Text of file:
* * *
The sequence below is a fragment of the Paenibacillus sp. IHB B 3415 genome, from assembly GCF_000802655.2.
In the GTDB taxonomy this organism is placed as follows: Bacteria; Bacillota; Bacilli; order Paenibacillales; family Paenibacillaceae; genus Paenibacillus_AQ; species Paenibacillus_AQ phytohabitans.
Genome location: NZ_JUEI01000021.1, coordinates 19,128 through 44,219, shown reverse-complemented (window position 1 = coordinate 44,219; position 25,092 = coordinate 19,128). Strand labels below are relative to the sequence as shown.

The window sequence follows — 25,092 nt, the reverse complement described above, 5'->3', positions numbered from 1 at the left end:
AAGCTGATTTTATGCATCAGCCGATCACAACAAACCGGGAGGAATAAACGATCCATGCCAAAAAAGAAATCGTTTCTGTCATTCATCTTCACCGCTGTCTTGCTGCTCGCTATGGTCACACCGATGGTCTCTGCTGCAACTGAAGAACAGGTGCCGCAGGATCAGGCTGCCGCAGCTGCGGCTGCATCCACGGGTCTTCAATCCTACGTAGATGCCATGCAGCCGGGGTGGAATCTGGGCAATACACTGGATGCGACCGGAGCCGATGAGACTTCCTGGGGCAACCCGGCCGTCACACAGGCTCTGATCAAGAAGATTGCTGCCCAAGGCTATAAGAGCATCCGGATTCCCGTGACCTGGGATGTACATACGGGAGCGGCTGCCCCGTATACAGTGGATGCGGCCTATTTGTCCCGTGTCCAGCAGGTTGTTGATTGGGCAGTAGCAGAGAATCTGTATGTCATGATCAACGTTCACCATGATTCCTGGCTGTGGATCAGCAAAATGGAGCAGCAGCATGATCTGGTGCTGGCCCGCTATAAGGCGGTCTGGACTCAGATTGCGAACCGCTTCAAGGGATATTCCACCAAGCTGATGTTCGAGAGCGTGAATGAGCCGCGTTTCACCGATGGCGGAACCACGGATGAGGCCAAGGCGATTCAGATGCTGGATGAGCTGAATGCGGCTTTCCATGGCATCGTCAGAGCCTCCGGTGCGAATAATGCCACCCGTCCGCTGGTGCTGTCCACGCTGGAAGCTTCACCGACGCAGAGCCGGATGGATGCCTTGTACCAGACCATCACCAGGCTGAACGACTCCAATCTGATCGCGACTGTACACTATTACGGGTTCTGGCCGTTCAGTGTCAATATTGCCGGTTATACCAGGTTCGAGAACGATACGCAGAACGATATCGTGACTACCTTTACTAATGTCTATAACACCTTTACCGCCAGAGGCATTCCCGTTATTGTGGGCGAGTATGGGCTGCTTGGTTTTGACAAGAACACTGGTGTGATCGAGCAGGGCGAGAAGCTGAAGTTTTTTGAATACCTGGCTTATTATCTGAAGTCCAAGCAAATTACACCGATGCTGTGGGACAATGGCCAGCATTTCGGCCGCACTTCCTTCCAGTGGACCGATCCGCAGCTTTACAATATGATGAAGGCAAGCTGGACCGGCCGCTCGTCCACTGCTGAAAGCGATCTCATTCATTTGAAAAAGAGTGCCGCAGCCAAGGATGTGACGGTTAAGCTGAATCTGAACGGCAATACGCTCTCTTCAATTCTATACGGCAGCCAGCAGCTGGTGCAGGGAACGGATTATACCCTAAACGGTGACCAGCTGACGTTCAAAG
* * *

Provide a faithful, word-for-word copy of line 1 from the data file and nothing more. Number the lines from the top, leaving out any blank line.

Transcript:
The sequence below is a fragment of the Paenibacillus sp. IHB B 3415 genome, from assembly GCF_000802655.2.